Project takes AIM at teacher support, retention through the arts

By University Communications
January 20, 2015
Tamara Brantmeier, director of the School of Art and Design at UW-Stout, talks with a student at an arts integration school in the Twin Cities area. UW-Stout officials visited arts schools while planning the Arts Integration Menomonie project.

Photo: Tamara Brantmeier talks with a student at an arts integration school.

During the next two years, University of Wisconsin-Stout will launch Arts Integration Menomonie to support teacher candidates and retain early career teachers in the Menomonie school district.

AIM is taking direct aim at infusing arts into the curricular and instructional tool belt of city kindergarten through third-grade teachers and in the art education and early childhood education teacher programs at UW-Stout.

In the process, AIM will provide extra training and support for young teachers.

UW-Stout will partner with the School District of the Menomonie Area and, potentially, the Mabel Tainter Center for the Arts and other arts organizations beginning in 2015.

“Through thriving partnerships, we can make the most of each other’s strengths and thereby better serve our teachers and their students,” said Tami Weiss, director of the art education undergraduate program and assistant professor of art education at UW Stout.

AIM will train UW-Stout early childhood and art education majors as well as early career K-3 teachers how to teach through the prism of the arts — performing, visual and written — to increase overall student engagement.

Along with making the arts a more integral part of K-3 education, AIM’s goal also is to strengthen the quality of young elementary teachers and to help retain them. The attrition rate nationally for young teachers is about 50 percent during their first five years, Weiss said.

One of AIM’s defined initiatives is Co-teaching In and Through the Arts — CITA — involving student-teachers, teachers and teaching-artists from the community. Teachers in AIM will be able to work directly with teaching-artists to enhance instruction in music, dance, writing, visual art and other aspects of the arts.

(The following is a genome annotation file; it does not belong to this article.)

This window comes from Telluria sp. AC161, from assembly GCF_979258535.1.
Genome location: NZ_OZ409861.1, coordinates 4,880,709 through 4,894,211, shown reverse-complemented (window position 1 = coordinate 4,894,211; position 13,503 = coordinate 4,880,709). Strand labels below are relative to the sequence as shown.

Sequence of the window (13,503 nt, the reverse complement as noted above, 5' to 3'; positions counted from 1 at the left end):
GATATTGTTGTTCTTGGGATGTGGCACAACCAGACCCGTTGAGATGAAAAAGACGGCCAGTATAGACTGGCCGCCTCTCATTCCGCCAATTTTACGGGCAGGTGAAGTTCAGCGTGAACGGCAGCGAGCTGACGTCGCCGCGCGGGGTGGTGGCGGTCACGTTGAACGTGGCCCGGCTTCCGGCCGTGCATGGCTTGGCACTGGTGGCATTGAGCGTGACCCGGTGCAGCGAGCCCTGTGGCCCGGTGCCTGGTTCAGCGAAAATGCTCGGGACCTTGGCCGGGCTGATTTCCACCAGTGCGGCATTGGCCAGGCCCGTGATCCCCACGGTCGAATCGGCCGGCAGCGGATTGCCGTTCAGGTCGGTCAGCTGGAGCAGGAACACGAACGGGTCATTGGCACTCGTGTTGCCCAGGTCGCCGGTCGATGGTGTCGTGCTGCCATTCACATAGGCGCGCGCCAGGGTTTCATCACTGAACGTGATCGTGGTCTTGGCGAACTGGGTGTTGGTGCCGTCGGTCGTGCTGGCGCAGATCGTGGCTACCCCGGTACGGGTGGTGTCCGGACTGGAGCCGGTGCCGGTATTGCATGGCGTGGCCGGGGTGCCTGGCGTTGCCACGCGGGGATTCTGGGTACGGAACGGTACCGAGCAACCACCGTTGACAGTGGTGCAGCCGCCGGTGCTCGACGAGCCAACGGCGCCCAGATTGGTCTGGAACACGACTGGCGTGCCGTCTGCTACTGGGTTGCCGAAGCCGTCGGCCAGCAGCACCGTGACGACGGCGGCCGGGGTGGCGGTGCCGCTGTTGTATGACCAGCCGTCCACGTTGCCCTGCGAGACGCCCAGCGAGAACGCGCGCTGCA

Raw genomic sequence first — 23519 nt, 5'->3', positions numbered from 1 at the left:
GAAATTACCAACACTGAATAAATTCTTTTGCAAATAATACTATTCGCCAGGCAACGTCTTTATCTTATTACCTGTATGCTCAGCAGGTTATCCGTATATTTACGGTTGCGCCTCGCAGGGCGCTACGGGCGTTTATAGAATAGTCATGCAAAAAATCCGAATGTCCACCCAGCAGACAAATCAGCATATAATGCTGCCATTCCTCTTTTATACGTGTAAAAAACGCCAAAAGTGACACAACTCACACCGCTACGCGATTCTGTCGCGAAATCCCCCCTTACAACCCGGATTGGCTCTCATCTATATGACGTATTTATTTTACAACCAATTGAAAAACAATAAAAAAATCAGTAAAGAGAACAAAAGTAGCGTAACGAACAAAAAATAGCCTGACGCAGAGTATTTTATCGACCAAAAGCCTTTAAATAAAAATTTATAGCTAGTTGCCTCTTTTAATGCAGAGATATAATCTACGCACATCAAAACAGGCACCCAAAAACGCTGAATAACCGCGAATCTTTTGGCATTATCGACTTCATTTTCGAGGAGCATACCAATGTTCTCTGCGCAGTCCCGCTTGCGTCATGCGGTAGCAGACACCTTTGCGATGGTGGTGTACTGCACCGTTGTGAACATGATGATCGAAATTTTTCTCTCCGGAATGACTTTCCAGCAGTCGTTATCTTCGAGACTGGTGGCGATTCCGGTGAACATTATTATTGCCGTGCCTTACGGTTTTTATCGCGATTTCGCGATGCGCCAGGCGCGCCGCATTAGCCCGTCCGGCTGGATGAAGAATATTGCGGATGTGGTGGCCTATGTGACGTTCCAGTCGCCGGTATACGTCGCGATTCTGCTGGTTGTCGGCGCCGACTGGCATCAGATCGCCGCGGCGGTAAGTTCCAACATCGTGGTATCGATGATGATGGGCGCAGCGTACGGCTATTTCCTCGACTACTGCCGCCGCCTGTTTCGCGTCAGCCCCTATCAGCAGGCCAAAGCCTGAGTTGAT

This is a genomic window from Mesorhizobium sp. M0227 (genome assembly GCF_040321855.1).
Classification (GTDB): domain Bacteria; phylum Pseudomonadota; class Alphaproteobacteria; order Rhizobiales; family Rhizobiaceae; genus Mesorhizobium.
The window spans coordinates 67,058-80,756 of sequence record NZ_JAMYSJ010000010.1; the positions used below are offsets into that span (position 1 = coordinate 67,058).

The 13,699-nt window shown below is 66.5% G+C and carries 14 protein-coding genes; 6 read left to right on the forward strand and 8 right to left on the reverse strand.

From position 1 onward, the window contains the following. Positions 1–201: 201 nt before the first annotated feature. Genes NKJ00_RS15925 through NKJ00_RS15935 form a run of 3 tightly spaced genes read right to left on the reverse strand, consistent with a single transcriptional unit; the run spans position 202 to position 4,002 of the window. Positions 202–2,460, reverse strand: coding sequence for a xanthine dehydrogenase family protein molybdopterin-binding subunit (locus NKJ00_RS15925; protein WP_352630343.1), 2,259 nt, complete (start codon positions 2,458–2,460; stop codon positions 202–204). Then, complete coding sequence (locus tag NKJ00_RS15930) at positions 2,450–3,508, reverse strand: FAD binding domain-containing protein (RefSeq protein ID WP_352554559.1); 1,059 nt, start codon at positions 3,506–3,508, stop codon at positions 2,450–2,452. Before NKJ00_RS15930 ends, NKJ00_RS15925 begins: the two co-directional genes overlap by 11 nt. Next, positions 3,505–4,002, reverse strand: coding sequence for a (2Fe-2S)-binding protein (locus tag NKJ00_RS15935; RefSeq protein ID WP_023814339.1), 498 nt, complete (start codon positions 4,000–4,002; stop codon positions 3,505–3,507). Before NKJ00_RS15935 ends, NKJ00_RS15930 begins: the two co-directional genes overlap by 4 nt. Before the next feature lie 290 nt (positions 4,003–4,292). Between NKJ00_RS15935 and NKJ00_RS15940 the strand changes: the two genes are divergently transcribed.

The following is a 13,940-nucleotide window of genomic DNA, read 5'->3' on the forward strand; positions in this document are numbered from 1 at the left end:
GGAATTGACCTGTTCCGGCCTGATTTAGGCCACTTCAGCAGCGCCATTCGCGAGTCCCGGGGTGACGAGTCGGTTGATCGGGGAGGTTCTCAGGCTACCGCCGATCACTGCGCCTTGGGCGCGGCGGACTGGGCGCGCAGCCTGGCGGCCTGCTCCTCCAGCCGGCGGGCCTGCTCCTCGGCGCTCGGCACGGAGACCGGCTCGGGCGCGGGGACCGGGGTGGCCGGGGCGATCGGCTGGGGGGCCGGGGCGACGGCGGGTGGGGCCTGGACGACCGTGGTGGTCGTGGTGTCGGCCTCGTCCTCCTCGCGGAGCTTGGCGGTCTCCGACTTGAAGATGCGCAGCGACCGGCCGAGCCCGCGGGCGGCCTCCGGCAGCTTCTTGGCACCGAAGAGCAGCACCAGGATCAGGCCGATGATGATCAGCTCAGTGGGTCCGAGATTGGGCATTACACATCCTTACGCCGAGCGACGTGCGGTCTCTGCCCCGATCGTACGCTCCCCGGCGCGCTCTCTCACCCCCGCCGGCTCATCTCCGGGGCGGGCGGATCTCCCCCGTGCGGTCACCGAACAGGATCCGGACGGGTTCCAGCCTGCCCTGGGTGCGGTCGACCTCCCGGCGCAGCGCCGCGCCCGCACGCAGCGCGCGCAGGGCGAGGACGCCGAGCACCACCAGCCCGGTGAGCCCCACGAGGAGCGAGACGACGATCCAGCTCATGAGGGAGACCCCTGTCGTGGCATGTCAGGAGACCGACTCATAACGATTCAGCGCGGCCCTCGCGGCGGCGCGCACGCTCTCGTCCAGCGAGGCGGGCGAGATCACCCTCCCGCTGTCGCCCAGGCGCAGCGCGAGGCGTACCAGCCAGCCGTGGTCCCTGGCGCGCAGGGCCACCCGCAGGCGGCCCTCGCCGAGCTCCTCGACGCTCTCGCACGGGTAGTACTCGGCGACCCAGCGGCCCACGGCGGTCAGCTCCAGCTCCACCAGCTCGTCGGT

Young teachers, those prepared to enter the field and those relatively new in the field, also will benefit from AIM through:

  • A summer institute, which will provide training on arts integration, co-teaching, and mindfulness
  • Increased opportunities for deeper applied learning and teaching in the schools and in the community
  • Additional training programs, as a continuation of the summer institute
  • Collaborative teaching opportunities between art education and early childhood education programs
  • Creating a support network for young teachers. “Teachers tend to work in silos, and our goal is to not have that happen,” Weiss said. “We hope to follow them at least into their first five years.”

Planning team visits arts schools

In developing AIM, Weiss and others from the planning team visited arts integration schools in five Midwestern states.

“We visited a few turnaround schools, as part of President Obama’s Turnaround Arts initiative, that had been identified as the nation’s lowest performing and poorly attended schools. Through integrated arts education programs, these schools’ students are now flourishing and excited to attend school,” Weiss said. “Teachers indicate improved confidence in delivering their curriculum in another mode through the arts.

“Our ‘dream’, now called project AIM, grew out of months of researching and envisioning the impact of arts integration on teacher education and student success,” Weiss said.

The planning team consisted of five representatives from UW-Stout: Weiss; Assistant Professor Melody Brennan; School of Art and Design Director Tamara Brantmeier; Instructional Specialist Allison Feller; and Coordinator of Field Experiences Tracy DeRusha.

Also on the planning team were Menomonie school district representatives Jeanne Styczinski, Tim Lutz and Peggy Larson; and community arts representatives Kris Winter and Elizabeth Wendt Gilbert. They will continue as executive board members for the AIM implementation project.

Officials excited about AIM

Joe Zydowsky, Menomonie school district superintendent, called the new program a “wonderful opportunity” to collaborate with UW-Stout and the community.

“With so many of the expectations for our schools currently being tied to state assessments in the core academic areas, AIM will help us continue providing the children in Menomonie with a well-rounded educational experience,” Zydowsky said.

Mary Hopkins-Best, dean of the College of Education, Health and Human Sciences, also is excited about the community integration aspect of AIM and foresees it positively impacting students in several ways.

“Art education candidates will be prepared to integrate the arts across disciplines to enhance student learning and help students understand how fields of study are connected. They will also learn to develop relationships between schools and communities in ways that improve students’ learning and their lives,” Hopkins-Best said.

Through AIM, UW-Stout officials also hope to see an increase in the number of high school graduates choosing to major in early childhood education and art education.

The AIM project was made possible, in part, with funding from the Margaret A. Cargill Foundation.